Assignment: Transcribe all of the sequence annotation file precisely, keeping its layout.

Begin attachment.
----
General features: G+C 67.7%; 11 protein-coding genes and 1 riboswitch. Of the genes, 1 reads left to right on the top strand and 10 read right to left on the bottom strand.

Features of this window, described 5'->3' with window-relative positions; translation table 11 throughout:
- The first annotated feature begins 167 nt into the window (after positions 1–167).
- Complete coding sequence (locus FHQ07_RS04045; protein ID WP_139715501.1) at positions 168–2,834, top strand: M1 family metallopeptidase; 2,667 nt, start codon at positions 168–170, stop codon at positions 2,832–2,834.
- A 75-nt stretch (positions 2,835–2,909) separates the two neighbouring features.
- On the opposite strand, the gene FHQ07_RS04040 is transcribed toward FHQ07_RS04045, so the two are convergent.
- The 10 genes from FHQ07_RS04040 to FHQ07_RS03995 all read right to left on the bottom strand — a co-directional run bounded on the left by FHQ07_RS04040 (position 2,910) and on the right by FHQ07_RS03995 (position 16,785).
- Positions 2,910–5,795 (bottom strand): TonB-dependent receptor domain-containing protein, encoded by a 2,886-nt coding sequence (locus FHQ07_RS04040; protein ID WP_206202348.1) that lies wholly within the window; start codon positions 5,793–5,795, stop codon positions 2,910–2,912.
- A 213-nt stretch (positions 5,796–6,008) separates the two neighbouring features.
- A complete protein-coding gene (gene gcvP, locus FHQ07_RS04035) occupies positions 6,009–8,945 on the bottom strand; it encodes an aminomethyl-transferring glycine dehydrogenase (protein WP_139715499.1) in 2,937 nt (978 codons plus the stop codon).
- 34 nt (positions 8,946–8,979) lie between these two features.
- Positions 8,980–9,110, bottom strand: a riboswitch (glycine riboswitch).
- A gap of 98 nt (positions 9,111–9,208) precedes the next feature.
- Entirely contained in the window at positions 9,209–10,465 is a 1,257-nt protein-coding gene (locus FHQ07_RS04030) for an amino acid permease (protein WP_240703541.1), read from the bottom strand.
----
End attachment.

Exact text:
General features: G+C 67.7%; 11 protein-coding genes and 1 riboswitch. Of the genes, 1 reads left to right on the top strand and 10 read right to left on the bottom strand.

Features of this window, described 5'->3' with window-relative positions; translation table 11 throughout:
- The first annotated feature begins 167 nt into the window (after positions 1–167).
- Complete coding sequence (locus FHQ07_RS04045; protein ID WP_139715501.1) at positions 168–2,834, top strand: M1 family metallopeptidase; 2,667 nt, start codon at positions 168–170, stop codon at positions 2,832–2,834.
- A 75-nt stretch (positions 2,835–2,909) separates the two neighbouring features.
- On the opposite strand, the gene FHQ07_RS04040 is transcribed toward FHQ07_RS04045, so the two are convergent.
- The 10 genes from FHQ07_RS04040 to FHQ07_RS03995 all read right to left on the bottom strand — a co-directional run bounded on the left by FHQ07_RS04040 (position 2,910) and on the right by FHQ07_RS03995 (position 16,785).
- Positions 2,910–5,795 (bottom strand): TonB-dependent receptor domain-containing protein, encoded by a 2,886-nt coding sequence (locus FHQ07_RS04040; protein ID WP_206202348.1) that lies wholly within the window; start codon positions 5,793–5,795, stop codon positions 2,910–2,912.
- A 213-nt stretch (positions 5,796–6,008) separates the two neighbouring features.
- A complete protein-coding gene (gene gcvP, locus FHQ07_RS04035) occupies positions 6,009–8,945 on the bottom strand; it encodes an aminomethyl-transferring glycine dehydrogenase (protein WP_139715499.1) in 2,937 nt (978 codons plus the stop codon).
- 34 nt (positions 8,946–8,979) lie between these two features.
- Positions 8,980–9,110, bottom strand: a riboswitch (glycine riboswitch).
- A gap of 98 nt (positions 9,111–9,208) precedes the next feature.
- Entirely contained in the window at positions 9,209–10,465 is a 1,257-nt protein-coding gene (locus FHQ07_RS04030) for an amino acid permease (protein WP_240703541.1), read from the bottom strand.